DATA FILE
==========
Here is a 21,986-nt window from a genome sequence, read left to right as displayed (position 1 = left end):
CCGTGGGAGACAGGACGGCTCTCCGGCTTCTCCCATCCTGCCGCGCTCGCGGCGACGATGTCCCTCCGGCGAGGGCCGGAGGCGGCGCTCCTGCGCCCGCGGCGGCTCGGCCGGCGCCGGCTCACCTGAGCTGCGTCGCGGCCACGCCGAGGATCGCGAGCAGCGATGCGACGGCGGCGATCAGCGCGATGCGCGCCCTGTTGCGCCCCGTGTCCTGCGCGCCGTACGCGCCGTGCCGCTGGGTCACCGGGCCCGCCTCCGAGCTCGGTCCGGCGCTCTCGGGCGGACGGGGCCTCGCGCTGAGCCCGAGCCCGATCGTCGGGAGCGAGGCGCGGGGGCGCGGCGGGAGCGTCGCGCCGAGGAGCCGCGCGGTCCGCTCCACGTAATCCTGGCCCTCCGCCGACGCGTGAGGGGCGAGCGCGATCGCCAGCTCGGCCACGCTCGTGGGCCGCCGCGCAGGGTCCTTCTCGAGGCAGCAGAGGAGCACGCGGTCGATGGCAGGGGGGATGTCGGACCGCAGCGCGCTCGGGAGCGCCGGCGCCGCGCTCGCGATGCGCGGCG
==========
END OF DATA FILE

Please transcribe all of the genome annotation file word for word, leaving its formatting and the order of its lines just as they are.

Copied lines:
Here is a 21,986-nt window from a genome sequence, read left to right as displayed (position 1 = left end):
CCGTGGGAGACAGGACGGCTCTCCGGCTTCTCCCATCCTGCCGCGCTCGCGGCGACGATGTCCCTCCGGCGAGGGCCGGAGGCGGCGCTCCTGCGCCCGCGGCGGCTCGGCCGGCGCCGGCTCACCTGAGCTGCGTCGCGGCCACGCCGAGGATCGCGAGCAGCGATGCGACGGCGGCGATCAGCGCGATGCGCGCCCTGTTGCGCCCCGTGTCCTGCGCGCCGTACGCGCCGTGCCGCTGGGTCACCGGGCCCGCCTCCGAGCTCGGTCCGGCGCTCTCGGGCGGACGGGGCCTCGCGCTGAGCCCGAGCCCGATCGTCGGGAGCGAGGCGCGGGGGCGCGGCGGGAGCGTCGCGCCGAGGAGCCGCGCGGTCCGCTCCACGTAATCCTGGCCCTCCGCCGACGCGTGAGGGGCGAGCGCGATCGCCAGCTCGGCCACGCTCGTGGGCCGCCGCGCAGGGTCCTTCTCGAGGCAGCAGAGGAGCACGCGGTCGATGGCAGGGGGGATGTCGGACCGCAGCGCGCTCGGGAGCGCCGGCGCCGCGCTCGCGATGCGCGGCG